Working the camp is a labor of love for the former Spartan players because they want to see their successors add to what they’ve built.
“I feel very responsible,” Jones said. “I feel that’s what Coach D brought us in to do. We’re trying to keep the tradition not only with us, but with the senior class after this year and the one after that. We’re trying to shape the program and keep it a winning program.
“We’re a family. We like to stay together and not forget where we came from.”
William Gholston declared for the NFL draft after his junior season in 2012 and was a fourth-round draft pick of the Tampa Bay Buccaneers. He has started 22 of 43 career games, including 11 of 16 last season.
He has no regrets about his decision to leave early, but jumped at the chance to return as a camp worker.
“Every time I come back on campus I realize how much I miss it,” Gholston said. “I feel like we did have the opportunity to pave the way for everybody else and now they got the ball rolling now. It’s exciting to watch and to be able to come back and just give our opinion of being in the NFL because we’re at the level they want to get to.”
Gholston and two of his classmates — Le’Veon Bell, who also left early in ’12 and is a star running back for the Pittsburgh Steelers, and cornerback Darqueze Dennard, the Cincinnati Bengals’ top draft choice after his senior season in ’13 — serve as examples of how Michigan State developed them for success after college.
“The perception (of MSU in the NFL) is one of guys who work hard,” Gholston said. “We produced (as Spartans) and the way were coached here transitions to the NFL.”
Jeremy Langford came back to provide running backs with advice on how to carry the ball, as well as how to silence doubters. He arrived at Michigan State as an unheralded tailback, endured the frustration of three position-switches and entered the 2013 season as the No. 2 ball-carrier behind a converted linebacker.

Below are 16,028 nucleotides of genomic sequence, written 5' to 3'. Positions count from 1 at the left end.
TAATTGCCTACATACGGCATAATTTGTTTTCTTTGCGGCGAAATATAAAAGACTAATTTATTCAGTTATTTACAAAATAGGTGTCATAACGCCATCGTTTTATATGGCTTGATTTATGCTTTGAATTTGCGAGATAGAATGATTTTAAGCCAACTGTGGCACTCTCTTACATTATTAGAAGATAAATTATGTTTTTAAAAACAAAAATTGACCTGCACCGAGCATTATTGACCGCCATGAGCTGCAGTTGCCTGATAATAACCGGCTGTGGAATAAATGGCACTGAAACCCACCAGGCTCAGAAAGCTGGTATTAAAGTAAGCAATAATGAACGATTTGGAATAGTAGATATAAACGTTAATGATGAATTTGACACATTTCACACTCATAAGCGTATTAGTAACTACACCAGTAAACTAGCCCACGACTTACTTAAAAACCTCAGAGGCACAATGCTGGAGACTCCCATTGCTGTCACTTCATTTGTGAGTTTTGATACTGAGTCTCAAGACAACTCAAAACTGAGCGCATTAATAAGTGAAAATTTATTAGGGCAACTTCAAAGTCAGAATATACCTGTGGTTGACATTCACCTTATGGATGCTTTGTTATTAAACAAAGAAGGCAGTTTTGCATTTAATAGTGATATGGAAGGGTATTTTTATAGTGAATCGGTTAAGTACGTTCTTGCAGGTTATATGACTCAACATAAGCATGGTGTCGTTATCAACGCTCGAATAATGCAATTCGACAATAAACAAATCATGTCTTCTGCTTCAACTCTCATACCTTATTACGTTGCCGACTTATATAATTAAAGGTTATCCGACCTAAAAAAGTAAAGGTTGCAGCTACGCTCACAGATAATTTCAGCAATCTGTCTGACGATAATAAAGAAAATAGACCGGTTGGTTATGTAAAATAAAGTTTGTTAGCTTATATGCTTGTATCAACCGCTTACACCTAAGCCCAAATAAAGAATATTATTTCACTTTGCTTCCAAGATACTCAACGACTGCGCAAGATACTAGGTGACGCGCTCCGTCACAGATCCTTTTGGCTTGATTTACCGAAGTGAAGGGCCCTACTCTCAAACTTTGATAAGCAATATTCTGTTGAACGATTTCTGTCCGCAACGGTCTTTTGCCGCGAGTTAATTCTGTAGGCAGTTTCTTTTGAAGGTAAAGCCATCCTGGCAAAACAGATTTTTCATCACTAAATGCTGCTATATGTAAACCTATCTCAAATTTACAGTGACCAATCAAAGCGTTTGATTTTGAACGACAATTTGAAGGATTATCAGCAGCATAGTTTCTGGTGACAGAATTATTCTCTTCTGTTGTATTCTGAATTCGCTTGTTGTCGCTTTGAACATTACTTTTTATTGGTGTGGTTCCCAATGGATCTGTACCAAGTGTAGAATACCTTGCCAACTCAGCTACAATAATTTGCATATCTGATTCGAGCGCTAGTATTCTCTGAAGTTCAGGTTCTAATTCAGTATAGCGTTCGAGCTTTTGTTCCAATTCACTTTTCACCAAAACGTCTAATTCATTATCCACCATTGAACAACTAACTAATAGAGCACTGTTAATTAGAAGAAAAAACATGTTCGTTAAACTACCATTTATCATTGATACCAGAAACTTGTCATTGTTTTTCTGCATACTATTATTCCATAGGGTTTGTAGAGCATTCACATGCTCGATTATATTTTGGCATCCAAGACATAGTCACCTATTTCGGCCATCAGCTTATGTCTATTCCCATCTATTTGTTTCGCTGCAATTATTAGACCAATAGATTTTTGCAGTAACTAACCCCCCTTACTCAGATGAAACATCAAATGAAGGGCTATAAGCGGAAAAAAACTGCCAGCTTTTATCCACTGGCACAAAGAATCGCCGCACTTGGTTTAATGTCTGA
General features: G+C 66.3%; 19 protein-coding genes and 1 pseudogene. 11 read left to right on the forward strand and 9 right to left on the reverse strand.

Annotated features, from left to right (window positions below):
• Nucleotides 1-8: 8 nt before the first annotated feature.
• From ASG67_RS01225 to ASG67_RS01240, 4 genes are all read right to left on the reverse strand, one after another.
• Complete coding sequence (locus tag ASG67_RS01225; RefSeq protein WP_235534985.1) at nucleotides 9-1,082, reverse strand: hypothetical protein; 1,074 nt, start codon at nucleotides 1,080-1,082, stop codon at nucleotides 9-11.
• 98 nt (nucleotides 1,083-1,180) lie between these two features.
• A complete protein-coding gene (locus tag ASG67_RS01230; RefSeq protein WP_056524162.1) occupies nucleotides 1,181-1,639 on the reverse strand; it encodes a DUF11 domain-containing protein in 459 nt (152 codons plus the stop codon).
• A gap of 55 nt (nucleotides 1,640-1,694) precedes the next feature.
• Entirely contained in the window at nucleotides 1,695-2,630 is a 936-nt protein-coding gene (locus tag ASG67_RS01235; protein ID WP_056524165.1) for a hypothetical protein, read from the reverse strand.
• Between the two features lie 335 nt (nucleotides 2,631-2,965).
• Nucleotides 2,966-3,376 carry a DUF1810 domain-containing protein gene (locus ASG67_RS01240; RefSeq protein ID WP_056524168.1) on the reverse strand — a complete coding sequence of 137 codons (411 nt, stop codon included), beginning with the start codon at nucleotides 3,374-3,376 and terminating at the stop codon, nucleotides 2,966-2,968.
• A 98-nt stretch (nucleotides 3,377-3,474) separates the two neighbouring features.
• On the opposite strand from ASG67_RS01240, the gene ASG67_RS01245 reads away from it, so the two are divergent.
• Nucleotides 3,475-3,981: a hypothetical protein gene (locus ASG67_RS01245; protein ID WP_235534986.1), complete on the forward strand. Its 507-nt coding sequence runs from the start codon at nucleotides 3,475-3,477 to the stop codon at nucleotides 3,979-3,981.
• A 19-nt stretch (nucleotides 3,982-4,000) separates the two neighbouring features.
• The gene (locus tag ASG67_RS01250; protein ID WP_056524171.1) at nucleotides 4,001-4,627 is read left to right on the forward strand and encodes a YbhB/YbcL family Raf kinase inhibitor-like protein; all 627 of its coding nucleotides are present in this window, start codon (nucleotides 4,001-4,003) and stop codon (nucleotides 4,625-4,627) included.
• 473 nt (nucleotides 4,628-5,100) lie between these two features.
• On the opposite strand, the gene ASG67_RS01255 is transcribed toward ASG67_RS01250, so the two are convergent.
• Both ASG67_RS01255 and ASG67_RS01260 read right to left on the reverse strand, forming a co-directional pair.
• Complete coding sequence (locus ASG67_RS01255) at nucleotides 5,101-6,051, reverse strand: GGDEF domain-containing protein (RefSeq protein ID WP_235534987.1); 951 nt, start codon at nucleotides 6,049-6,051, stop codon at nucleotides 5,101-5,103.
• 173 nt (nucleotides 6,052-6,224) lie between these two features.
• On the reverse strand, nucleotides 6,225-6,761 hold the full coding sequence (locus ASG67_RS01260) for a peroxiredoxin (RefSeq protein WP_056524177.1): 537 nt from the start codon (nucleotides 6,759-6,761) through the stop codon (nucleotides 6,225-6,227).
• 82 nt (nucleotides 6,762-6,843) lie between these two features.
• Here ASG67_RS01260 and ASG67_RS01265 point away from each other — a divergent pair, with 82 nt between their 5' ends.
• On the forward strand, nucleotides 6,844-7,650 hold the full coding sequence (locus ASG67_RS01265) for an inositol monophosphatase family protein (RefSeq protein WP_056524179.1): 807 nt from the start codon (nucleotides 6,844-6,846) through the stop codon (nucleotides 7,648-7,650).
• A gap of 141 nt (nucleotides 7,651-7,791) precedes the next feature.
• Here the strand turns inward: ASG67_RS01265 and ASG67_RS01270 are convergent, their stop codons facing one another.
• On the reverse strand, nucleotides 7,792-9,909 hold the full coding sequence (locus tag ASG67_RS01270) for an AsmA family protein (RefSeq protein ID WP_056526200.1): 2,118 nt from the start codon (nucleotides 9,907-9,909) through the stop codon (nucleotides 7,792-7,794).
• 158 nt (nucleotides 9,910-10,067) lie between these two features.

From there, he put together back-to-back 1,000-yard seasons in ’13 and ’14, tied school records with 22 total touchdowns and 132 points as a senior and is tied for second on MSU’s all-time touchdown-scoring list with 42. Nevertheless, the NFL remained unconvinced and the Chicago Bears took him in the fourth round.
After proving his worth last season as a rookie, Langford is a leading contender to become the Bears’ featured back and embraced his role in the senior as an example for those trying to follow in his footsteps.
“When you go to the NFL as a Spartan, they know what they’re getting,” Langford said. “They’re getting a blue-collared guy who’s going to work hard. Being a guy who was in school for five years and earned every second of playing time, that’s really special for me.
“I came to two (MSU) camps. It was fun to earn my scholarship and playing time. I’ve been through a lot of stuff here, from playing receiver to corner to running back, and then not being the official starter until after the season started. I’m just going back to that same mind-set I had here to get that starting spot (with Chicago). The first thing is to really believe in yourself because if you don’t believe in yourself how can you expect somebody else to?”
Tight end Garrett Celek is coming off his best NFL season (19 catches, 186 yards, three touchdowns) since joining the San Francisco 49ers as an undrafted free agent in 2012. He believes the message prep participants should take from the one-day senior camp isn’t the better grade of talent Michigan State is able to attract in the wake of recent success, but what Spartan coaches have been able to do with whatever talent they have on hand.
“Hopefully, they’ll listen to us and pick up a couple pointers, depending on how good we were at coaching them up,” Celek said. “Hopefully they like what they see in us and when they see that they think that’s going to be them in a couple of years.
“I’m extremely grateful for what Dantonio and his staff have given to us, and if there’s a way to repay that, I will. If being here is a way, absolutely.”
Maybe the former Michigan State players missed out on many of the fringe benefits the current Spartan players, and those in the future, will enjoy, but Lubahn’s golf outing for the NFL players is an example of the culture of reciprocity developed under Spartan athletic director Mark Hollis, basketball coach Tom Izzo and Dantonio.
“I think this is what Mark Hollis has created at Michigan State with people like Mark Dantonio and Tom Izzo and the rest of our head coaches, where they want to work together so everybody benefits,” Lubahn said. “Mark (Hollis) always says we want to go forward together, and that’s what (Friday was) all about.
“NFL guys coming back and learning the game (of golf), which they’ll use in their professional career, and supporters giving back and getting a chance to spend some quality time with them, and supporting the golf program in return. It’s very special to be a part of.”
NFL Spartans back on campus (14):
Garrett Celek, TE, San Francisco 49ers
Kirk Cousins, QB, Washington Redskins
Darqueze Dennard, CB, Cincinnati Bengals
Kurtis Drummond, S, Houston Texans
Bennie Fowler, WR, Denver Broncos
William Gholston, DE, Tampa Bay Buccaneers
Taiwan Jones, LB, New York Jets
Jeremy Langford, RB, Chicago Bears
Tony Lippett, CB, Miami Dolphins
Trenton Robinson, S, Carolina Panthers
Dion Sims, TE, Miami Dolphins
Drew Stanton, QB, Arizona Cardinals
Trae Waynes, CB, Minnesota Vikings
Jerel Worthy, DT, Buffalo Bills